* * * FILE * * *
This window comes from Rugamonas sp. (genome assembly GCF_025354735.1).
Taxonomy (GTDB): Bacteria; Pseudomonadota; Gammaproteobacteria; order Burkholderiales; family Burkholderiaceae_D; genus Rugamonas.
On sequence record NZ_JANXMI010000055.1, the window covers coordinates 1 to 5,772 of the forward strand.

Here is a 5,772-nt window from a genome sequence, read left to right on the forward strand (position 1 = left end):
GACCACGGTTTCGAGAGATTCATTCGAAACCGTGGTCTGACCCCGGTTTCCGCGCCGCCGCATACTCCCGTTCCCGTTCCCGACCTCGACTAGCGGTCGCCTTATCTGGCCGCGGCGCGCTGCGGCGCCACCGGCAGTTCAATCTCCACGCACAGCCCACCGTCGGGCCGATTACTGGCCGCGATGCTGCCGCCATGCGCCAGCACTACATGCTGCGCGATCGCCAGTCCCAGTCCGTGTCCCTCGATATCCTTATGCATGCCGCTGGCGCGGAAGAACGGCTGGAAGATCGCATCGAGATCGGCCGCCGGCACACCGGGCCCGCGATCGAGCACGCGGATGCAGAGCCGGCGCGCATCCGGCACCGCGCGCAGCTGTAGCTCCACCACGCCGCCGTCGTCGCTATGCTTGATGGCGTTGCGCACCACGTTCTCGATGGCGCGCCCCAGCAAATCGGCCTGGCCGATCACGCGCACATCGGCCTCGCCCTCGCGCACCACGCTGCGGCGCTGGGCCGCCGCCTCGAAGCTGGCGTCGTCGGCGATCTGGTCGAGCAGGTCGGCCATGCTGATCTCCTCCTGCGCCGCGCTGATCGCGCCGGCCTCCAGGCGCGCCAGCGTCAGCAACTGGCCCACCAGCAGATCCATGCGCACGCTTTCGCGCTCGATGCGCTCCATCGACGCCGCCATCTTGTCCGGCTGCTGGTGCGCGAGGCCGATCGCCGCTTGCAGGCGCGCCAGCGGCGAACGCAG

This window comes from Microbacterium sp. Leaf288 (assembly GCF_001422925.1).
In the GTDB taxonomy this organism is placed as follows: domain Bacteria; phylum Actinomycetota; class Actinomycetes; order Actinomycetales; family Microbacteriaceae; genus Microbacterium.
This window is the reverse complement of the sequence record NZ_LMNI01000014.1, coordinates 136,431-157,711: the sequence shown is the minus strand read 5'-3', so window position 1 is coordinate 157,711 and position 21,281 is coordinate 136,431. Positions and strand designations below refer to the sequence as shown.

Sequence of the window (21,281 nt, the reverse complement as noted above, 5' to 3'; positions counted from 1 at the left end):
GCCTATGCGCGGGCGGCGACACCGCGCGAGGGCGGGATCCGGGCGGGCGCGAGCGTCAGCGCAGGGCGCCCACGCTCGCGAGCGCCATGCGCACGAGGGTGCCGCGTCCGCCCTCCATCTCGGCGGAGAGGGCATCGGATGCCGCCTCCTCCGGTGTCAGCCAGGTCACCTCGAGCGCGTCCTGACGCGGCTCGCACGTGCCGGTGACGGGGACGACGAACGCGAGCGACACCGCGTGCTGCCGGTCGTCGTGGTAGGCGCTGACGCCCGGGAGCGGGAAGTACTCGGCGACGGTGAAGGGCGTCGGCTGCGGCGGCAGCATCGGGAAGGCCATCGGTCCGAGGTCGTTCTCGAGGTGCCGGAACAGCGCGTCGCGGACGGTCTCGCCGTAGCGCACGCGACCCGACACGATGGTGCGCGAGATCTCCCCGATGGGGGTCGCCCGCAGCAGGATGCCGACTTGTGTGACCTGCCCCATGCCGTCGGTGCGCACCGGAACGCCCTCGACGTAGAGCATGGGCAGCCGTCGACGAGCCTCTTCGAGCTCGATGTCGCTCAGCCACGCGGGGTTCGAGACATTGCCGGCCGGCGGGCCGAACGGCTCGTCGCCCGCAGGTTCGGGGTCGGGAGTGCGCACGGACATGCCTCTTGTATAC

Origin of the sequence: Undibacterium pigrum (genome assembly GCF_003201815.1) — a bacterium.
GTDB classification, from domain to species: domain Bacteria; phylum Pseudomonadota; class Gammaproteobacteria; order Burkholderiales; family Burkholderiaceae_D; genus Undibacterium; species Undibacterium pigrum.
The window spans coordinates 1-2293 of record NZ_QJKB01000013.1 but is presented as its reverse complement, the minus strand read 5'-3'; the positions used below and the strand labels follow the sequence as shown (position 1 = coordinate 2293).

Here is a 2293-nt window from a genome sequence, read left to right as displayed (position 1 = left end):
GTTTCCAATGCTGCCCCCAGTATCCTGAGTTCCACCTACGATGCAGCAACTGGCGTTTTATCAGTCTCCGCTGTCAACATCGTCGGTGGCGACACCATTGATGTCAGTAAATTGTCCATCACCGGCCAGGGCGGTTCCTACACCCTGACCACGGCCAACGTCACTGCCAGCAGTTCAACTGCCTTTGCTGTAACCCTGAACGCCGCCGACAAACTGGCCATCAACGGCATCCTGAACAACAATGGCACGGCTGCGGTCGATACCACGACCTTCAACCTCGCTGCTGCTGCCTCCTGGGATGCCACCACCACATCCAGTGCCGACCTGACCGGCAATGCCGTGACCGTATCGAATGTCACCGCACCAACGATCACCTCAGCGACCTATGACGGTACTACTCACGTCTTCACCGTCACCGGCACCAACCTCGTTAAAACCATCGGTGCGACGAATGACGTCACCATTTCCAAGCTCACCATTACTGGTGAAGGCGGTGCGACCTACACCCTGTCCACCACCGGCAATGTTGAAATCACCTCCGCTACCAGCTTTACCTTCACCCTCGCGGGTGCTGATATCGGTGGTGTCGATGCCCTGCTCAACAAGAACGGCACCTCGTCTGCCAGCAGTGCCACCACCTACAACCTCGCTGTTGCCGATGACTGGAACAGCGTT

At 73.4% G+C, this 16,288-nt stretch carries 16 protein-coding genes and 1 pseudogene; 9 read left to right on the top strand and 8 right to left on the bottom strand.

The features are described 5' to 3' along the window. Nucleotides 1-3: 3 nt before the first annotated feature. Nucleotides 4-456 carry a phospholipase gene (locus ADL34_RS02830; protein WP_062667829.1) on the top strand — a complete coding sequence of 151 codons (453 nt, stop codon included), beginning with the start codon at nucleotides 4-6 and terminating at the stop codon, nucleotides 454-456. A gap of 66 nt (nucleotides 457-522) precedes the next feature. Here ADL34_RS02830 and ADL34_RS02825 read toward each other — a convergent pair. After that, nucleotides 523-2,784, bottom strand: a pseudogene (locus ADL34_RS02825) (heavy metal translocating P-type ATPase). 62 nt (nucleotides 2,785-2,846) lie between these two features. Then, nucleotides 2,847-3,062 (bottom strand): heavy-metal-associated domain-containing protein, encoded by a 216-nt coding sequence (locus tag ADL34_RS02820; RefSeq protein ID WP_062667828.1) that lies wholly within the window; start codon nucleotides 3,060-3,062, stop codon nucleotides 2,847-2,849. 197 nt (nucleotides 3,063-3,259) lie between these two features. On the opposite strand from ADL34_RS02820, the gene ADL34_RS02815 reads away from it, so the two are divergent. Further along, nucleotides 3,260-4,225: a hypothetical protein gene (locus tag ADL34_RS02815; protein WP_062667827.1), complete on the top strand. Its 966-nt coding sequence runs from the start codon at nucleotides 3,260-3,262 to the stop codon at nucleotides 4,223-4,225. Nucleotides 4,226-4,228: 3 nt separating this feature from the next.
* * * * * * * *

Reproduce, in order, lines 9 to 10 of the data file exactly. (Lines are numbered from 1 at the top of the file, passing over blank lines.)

Sequence of the window (21,281 nt, the reverse complement as noted above, 5' to 3'; positions counted from 1 at the left end):
GCCTATGCGCGGGCGGCGACACCGCGCGAGGGCGGGATCCGGGCGGGCGCGAGCGTCAGCGCAGGGCGCCCACGCTCGCGAGCGCCATGCGCACGAGGGTGCCGCGTCCGCCCTCCATCTCGGCGGAGAGGGCATCGGATGCCGCCTCCTCCGGTGTCAGCCAGGTCACCTCGAGCGCGTCCTGACGCGGCTCGCACGTGCCGGTGACGGGGACGACGAACGCGAGCGACACCGCGTGCTGCCGGTCGTCGTGGTAGGCGCTGACGCCCGGGAGCGGGAAGTACTCGGCGACGGTGAAGGGCGTCGGCTGCGGCGGCAGCATCGGGAAGGCCATCGGTCCGAGGTCGTTCTCGAGGTGCCGGAACAGCGCGTCGCGGACGGTCTCGCCGTAGCGCACGCGACCCGACACGATGGTGCGCGAGATCTCCCCGATGGGGGTCGCCCGCAGCAGGATGCCGACTTGTGTGACCTGCCCCATGCCGTCGGTGCGCACCGGAACGCCCTCGACGTAGAGCATGGGCAGCCGTCGACGAGCCTCTTCGAGCTCGATGTCGCTCAGCCACGCGGGGTTCGAGACATTGCCGGCCGGCGGGCCGAACGGCTCGTCGCCCGCAGGTTCGGGGTCGGGAGTGCGCACGGACATGCCTCTTGTATAC